Sure we can buy green beans, either fresh, canned or frozen, year round, but now and up till October is when they are in season and so abundant that you can enjoy as many as you’d like fresh. Hot weather can actually enhance the nutritional content of green beans (a.k.a. string beans or runner beans) by reducing their water content and developing their fiber.
Fresh is definitely the best way to eat green beans, as I learned long ago. As a child, I used to wonder why the green beans that came from a can had that tangy taste, slimy texture and yellowish tinge, in contrast to the pleasant taste and appearance of fresh ones.
Some suggestions for eating your fill of beans (after you’ve carefully washed them and snapped off their ends) at their peak time, now.
1. Just Plain Raw
Cooking can destroy vital nutrients and enzymes in vegetables — in green beans, it can mean the loss of 30 percent of their potassium, iron and magnesium and 20 percent of their vitamin C content. Raw green beans are a great ingredient in a salad, or (with the help of a food processor and some olive oil) they can be transformed into a dip.
2. Gently Steamed
Green beans contain vitamins A, C and K as well as folate and iron. Cooking them only briefly by steaming — all you need is a pot of water on your stove if you don’t have a bamboo steamer like the one above — still preserves many of their nutritional benefits. After draining and cooling the beans, they only need a little pepper, salt and butter (if you use this).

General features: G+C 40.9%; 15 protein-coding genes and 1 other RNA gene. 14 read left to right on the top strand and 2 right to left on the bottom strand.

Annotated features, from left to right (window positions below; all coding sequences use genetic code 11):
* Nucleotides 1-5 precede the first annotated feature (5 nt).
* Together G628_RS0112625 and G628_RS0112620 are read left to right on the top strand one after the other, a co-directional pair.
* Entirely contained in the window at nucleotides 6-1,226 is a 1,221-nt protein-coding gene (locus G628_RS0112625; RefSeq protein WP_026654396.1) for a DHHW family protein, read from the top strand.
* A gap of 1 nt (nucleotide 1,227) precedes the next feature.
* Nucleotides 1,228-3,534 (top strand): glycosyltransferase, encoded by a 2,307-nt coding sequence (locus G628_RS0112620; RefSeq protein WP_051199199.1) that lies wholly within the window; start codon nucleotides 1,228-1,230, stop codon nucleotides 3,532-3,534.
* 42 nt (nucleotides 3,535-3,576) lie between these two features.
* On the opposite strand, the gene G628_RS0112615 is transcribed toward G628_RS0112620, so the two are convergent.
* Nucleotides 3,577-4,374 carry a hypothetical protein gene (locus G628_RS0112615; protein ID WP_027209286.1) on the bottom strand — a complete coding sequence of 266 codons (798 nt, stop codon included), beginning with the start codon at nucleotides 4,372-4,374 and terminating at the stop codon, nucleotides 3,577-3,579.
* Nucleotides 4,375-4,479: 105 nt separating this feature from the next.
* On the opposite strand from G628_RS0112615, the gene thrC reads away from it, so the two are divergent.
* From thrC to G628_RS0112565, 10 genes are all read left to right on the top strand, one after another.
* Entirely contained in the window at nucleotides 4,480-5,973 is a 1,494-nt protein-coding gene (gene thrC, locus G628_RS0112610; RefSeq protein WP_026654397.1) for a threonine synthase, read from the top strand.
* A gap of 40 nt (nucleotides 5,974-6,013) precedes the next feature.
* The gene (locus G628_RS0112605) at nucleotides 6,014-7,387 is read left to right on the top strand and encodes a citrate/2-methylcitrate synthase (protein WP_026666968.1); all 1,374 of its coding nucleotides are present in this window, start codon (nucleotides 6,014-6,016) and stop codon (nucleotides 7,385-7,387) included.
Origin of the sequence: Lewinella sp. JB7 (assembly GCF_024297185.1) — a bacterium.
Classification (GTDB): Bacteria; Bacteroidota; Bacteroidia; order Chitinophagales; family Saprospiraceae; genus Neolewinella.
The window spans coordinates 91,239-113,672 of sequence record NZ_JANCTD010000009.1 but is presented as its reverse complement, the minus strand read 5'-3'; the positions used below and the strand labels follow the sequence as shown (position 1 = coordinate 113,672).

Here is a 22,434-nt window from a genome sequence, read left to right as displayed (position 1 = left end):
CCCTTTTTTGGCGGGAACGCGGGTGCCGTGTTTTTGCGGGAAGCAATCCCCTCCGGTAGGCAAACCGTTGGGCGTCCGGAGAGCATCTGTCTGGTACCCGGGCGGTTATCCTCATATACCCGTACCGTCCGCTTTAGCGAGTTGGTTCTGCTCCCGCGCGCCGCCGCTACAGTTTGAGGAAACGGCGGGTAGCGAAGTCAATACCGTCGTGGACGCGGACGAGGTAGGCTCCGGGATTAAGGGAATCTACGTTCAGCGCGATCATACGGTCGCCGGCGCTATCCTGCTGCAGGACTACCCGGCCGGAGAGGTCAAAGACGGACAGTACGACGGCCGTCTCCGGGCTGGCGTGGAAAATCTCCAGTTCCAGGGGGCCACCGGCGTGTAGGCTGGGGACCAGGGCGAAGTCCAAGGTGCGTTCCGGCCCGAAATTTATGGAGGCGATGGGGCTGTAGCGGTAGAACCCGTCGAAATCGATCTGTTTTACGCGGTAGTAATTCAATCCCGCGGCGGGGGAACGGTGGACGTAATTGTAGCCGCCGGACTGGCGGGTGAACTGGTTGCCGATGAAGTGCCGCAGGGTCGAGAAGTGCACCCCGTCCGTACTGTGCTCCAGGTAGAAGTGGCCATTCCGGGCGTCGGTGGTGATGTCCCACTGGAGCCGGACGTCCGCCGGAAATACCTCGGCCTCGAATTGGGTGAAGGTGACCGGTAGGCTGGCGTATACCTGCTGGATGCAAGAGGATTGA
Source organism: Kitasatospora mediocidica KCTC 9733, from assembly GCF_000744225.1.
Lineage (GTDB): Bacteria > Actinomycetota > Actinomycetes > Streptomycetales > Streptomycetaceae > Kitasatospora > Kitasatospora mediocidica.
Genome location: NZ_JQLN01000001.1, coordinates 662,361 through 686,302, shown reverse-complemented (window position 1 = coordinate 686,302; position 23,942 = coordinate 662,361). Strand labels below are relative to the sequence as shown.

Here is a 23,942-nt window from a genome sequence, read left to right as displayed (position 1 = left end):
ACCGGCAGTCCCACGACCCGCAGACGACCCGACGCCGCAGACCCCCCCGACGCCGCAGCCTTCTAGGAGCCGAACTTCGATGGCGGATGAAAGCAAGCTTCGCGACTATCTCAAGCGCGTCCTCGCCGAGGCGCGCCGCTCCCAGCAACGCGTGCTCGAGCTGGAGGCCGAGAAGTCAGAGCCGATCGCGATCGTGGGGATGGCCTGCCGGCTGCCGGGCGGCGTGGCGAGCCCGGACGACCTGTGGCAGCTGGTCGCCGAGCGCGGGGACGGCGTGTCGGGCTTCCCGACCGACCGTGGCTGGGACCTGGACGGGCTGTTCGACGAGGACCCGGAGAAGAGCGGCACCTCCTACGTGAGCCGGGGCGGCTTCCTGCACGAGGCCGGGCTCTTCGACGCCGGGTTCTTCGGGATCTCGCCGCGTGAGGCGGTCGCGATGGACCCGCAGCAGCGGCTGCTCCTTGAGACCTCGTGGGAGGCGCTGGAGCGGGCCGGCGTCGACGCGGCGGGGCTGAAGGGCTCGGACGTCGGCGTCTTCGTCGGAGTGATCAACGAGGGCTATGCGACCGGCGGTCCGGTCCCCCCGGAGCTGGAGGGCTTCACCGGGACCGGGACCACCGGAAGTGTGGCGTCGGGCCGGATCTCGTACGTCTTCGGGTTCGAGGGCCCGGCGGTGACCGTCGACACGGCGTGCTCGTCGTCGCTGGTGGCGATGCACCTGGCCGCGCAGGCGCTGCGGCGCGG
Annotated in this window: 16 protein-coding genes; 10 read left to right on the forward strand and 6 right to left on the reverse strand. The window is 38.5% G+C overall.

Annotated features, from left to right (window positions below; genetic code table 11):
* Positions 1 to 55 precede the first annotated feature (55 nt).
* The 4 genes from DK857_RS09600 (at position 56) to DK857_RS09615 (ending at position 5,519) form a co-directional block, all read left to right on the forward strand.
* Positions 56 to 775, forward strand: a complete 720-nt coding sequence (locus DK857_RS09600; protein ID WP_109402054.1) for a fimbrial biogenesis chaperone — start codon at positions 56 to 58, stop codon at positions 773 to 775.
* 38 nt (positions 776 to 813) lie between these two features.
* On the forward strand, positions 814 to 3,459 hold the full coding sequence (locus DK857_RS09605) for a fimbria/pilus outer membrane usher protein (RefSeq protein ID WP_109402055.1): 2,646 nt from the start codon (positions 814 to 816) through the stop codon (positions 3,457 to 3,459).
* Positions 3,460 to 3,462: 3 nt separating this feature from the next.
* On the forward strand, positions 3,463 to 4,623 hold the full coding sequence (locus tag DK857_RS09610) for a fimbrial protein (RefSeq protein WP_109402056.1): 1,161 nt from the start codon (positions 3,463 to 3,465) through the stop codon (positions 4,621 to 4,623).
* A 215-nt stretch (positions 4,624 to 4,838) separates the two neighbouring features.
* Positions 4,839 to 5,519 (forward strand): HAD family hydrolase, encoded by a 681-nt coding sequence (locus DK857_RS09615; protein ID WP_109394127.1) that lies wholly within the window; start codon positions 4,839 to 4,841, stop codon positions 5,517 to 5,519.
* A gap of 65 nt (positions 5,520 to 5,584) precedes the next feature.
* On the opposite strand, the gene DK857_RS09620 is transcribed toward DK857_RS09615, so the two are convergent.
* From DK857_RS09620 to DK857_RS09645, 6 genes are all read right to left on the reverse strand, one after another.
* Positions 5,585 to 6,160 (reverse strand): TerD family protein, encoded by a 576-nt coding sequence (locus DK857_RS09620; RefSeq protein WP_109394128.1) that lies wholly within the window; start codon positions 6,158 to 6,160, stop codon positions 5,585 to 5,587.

3. Tossed In a Salad
Gently steamed green beans work well in a salad as they readily absorb the flavors of whatever flavoring you choose. There are many ingredients to combine them with: pomegranate seeds and fennel, lemon and tarragon, almonds and quinoa, lemons and kale.
4. In Liquid Form
Green beans can be turned into juice; you might wish to add some apples or carrots if the result is too bitter. Adding some green beans to a smoothie (this one combines them with beets and raspberries) can give you a meal, or at least a sort of salad, in a glass.
If the thought of drinking green beans does not sound appealing, they can also be turned into teifeles zoldbab leves, a Hungarian cream of green bean soup.
5. Sauced Up, Stewed, Stir Fried
If you’d prefer your beans cooked, but don’t want to turn on the oven and heat up your house, green beans can be sliced on the diagonal to add color, texture and taste to a dish like this vegan pesto alfredo recipe. You can also stew them with tomatoes, squash and garlic for a dish recalling the Greek and Turkish lathera. Green beans work really well quickly stir-fried with a little sesame and soy and also ginger and tofu.
6. Sweetened Up
Green beans are actually the unripe fruit of certain varies of the common bean. They’re not sweet, of course, but they pair well with with fruits, including peaches, apples and raspberries (either the actual fruit or a vinaigrette).
Enjoy the beans of summer while you can!
Photos from Thinkstock